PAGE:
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what's the deal?
desolderthis Avatar
2 Posts

Some things really test my faith in math
and physics.  Consider the following
example, use notation that ax/at means
partial of x wrt t. OK.  What is the
difference between this: a/ar[ a(phi)/ar ]
and this: 1/r^2 a/ar[ r^2 a(phi)/ar ] ?  If
you say nothing, then you are wrong.  
Annoyed?  So am I.  The only difference is
one will give the right answer to a problem
and the other is garbage.

Replies to what's the deal?

order matters -
Society of Physics...
293 Posts

I guess the first thing I would say is that you have to be careful about the order in which you do things...for example  d/dx(x^3) = 3x^2 and that is not the same as
x times d/dx(x^2) = 2x^2...

Adjunct Professor of Physics, Editor of The Physics Teacher, and GWU SPS Chapter Advisor

1 Posts

First have to recall that phi(r).You have to use the chain rule to properly differentiate the second guy. The answer is 2/r*d(phi)/dr+d2(phi)/dr2. The first guy just gives you the second term of the second guy. phew...did that make sense? Be careful about spherical coordinates, there's a nasty singularity at the origin. For a rigorous discussion of this topic check out Electrodynamics by Griffin, an excellent upper div text on the subject.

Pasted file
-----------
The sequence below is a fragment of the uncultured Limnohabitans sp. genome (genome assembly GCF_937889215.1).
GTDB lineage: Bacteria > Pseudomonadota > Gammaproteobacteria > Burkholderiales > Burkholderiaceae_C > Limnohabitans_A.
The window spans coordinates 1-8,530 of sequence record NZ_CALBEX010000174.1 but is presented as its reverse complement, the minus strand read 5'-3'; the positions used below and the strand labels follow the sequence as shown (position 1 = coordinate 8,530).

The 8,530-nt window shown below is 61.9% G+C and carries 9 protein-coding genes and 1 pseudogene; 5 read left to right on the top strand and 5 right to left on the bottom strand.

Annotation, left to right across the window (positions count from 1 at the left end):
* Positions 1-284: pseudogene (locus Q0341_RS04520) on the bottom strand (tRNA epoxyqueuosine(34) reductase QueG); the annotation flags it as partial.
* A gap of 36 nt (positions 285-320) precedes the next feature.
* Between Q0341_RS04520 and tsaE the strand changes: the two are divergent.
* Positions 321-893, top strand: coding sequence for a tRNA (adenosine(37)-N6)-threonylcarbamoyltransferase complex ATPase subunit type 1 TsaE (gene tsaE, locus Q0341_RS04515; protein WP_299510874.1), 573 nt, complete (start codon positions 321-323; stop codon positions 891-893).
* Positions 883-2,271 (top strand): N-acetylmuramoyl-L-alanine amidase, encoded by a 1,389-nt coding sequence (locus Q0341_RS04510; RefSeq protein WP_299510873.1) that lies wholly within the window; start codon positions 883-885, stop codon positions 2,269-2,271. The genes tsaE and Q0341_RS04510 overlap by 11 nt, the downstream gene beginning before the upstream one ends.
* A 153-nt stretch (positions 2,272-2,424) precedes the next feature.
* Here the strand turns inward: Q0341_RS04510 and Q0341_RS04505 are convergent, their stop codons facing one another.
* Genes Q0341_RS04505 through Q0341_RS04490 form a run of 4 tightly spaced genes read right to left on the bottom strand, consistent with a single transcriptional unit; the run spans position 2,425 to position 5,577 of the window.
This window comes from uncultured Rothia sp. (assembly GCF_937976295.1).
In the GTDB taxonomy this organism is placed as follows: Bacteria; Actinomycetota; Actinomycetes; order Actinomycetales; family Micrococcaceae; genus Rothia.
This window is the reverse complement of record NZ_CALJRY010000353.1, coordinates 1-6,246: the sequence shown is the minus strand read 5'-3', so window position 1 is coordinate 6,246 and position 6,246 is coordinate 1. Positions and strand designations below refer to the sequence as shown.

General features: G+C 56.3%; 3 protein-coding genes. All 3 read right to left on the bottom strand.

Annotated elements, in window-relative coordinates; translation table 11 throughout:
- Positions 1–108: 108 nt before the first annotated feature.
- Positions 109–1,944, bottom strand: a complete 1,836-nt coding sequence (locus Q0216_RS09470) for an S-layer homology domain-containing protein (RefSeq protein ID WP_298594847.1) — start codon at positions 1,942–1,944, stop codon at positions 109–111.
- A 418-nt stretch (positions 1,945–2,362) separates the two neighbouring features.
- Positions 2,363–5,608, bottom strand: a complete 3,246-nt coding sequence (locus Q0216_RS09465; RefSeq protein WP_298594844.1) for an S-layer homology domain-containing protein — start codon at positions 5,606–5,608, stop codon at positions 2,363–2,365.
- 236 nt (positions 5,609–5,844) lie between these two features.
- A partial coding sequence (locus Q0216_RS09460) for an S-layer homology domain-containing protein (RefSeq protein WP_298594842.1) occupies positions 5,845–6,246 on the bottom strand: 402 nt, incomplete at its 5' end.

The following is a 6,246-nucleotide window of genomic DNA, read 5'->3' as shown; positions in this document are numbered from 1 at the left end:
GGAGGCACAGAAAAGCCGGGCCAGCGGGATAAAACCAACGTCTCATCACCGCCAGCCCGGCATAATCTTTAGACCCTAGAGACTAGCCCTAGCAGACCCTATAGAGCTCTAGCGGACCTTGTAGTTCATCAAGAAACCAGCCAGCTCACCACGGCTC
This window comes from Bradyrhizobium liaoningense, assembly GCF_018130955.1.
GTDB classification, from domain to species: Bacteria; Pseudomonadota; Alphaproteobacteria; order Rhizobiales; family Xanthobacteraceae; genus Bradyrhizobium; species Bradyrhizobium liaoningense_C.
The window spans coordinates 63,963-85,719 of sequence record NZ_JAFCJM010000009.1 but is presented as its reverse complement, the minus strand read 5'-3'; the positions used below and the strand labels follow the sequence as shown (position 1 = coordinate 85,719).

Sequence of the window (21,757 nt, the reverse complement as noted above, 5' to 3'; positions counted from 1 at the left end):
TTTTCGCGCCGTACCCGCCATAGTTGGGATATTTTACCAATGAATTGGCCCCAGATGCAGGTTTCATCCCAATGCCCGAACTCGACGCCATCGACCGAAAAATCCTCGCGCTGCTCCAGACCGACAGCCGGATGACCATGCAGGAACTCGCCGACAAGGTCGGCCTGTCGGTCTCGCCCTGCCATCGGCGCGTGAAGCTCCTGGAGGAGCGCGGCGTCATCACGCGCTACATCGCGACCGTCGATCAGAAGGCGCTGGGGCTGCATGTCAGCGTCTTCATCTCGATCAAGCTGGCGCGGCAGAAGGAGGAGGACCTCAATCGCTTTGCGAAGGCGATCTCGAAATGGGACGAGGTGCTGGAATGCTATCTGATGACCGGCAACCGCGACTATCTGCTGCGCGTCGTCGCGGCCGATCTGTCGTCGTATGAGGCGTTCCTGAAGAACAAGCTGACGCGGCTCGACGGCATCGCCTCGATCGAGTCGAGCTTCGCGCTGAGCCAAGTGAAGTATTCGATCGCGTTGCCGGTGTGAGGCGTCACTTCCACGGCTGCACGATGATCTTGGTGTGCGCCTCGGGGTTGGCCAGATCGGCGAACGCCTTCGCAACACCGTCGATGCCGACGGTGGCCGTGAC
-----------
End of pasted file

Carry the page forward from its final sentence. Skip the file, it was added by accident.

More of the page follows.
Re: what's the deal? -
Dave Avatar
San Marcos, Texas
441 Posts

The difference is that in the second case, you are taking the partial derivative of a product, and so must use the product rule.  This gives you two terms instead of the single term that results from the first expression.


Try not to become a man of success, but rather try to become a man of value -- Albert Einstein

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